Fabian Strachan Woodley (1888–1957), a poet of the Uranian Movement, worshipped young boys. His only volume of poetry, A Crown of Friendship, is to a large part devoted to celebrating the boys he loved. He nevertheless included in it two poems about young girls.
In the following one, a girl named Viola celebrates her 10th birthday. Apparently, she receives as gifts many beautiful pieces of clothing and jewellery: a robe, a gown, a cap, a ring, a scarf and a purse. But … they are not made by human hands, they come from the simple beauty of nature: dawning, sea-mist, shadows, sunbeams, morning dew, pollen, etc. Thus she does not get real clothes, and she might as well be naked. Indeed, Viola simply receives her own beauty, a gift brought by fairies. They offer her also magical treasures, “a Book of Dreams and Fancies,” “a chain of silent moonbeams” with “a chime of flower bells ringing,” an “amber shell” whose song “No musicians’ art unbinds,” “a vase of crystal water / From the Magic Well of Truth,” and “Last, and Best, a Box of Laughter, / Life and Love, and rose-red Youth!”
In the poem “After Plotinus” presented in a previous post, Woodley puts spiritual beauty above physical appearance. Here he tells us that more important than material riches, the most important gift is the natural beauty, happiness, life and love of youth.
by Fabian Strachan Woodley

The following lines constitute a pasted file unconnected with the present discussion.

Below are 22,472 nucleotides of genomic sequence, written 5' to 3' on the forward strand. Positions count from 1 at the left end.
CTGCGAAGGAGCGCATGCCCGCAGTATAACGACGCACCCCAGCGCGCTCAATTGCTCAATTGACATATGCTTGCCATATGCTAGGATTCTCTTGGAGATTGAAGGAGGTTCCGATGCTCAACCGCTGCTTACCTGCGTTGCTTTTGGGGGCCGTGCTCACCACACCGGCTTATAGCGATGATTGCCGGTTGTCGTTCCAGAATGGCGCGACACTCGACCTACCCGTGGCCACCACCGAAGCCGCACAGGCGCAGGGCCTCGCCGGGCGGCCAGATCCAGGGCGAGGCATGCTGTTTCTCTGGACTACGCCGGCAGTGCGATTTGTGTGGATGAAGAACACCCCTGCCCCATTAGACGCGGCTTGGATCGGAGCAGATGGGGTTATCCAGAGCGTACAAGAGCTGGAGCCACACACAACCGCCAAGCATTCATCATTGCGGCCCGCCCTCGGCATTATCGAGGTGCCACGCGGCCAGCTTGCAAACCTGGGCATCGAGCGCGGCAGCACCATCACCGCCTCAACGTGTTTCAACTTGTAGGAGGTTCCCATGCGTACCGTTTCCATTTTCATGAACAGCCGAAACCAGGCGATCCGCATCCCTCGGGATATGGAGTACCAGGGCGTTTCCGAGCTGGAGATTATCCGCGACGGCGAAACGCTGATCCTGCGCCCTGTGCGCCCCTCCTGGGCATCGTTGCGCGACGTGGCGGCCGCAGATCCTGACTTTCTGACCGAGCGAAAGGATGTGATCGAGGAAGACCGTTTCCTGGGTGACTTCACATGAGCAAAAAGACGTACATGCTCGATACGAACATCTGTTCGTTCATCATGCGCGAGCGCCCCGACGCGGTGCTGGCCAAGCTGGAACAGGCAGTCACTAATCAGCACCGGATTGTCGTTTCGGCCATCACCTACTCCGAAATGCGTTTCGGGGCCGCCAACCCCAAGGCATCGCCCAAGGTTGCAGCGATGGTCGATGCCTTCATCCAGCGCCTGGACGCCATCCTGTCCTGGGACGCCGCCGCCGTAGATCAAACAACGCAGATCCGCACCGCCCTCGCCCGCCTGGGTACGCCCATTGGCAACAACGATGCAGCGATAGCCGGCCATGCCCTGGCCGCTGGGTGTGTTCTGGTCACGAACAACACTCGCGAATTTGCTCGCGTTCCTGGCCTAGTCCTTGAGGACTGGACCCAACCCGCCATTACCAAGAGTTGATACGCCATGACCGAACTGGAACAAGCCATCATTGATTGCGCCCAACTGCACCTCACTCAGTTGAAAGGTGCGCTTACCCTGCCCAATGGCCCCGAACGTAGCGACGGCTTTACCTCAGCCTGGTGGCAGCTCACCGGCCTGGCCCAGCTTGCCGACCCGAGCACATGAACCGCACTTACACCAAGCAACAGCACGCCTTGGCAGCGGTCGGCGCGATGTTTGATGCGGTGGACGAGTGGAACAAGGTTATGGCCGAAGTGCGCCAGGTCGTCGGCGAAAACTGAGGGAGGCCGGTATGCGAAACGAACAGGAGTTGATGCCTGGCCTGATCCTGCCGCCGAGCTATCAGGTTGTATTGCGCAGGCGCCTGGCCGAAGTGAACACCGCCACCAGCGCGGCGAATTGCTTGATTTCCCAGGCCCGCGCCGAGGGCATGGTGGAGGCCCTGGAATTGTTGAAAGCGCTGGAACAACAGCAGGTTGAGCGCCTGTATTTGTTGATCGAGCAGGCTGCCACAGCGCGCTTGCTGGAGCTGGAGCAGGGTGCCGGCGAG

VIOLA is ten to-day,
All good Fairies gifts have brought—
Come with me to see the treasures
Fairy hands have wrought!
Here’s a robe of pearly dawning
Fringed with fleecy white sea-mist,
Lined with velvet, stolen at morning
From a dusky rose, sun-kissed;
Here’s a gown of purple shadows
Woven at the dusk of night,
Trimmed with amethyst and rose
From peak-tops at earliest light;
Here’s a cap of mellow sunbeams
Shot with skies of summer blue,
And a ring of kingcup yellow
Diamonded with morning dew;
Here’s a peach-bloom scarf, and purse
Of pollen from a lily flower,
And a Book of Dreams and Fancies
Culled in some forgotten hour;
Here’s a chain of silent moonbeams
Set in flakes of innocent snow,
And a chime of flower bells ringing
Down the Night wind, faint and low.
In this amber shell lie sleeping
Songs of all the fluted winds,
Songs so strangely wrapped in slumber
No musicians’ art unbinds!
Here’s a vase of crystal water
From the Magic Well of Truth—
Last, and Best, a Box of Laughter,
Life and Love, and rose-red Youth!
Thanks to ‘A.’ for drawing my attention to Woodley, this poem and the above website.
Source of the poem A Crown of Friendship and Other Poems, Taunton, Woodley, Williams & Dunsford, Ltd (1921), reprinted in 2019 by Facsimile Publisher, Delhi, India. See also the transcription (with some variations) on the Fabian Strachan Woodley site.
Previously published on Agapeta, 2015/09/21.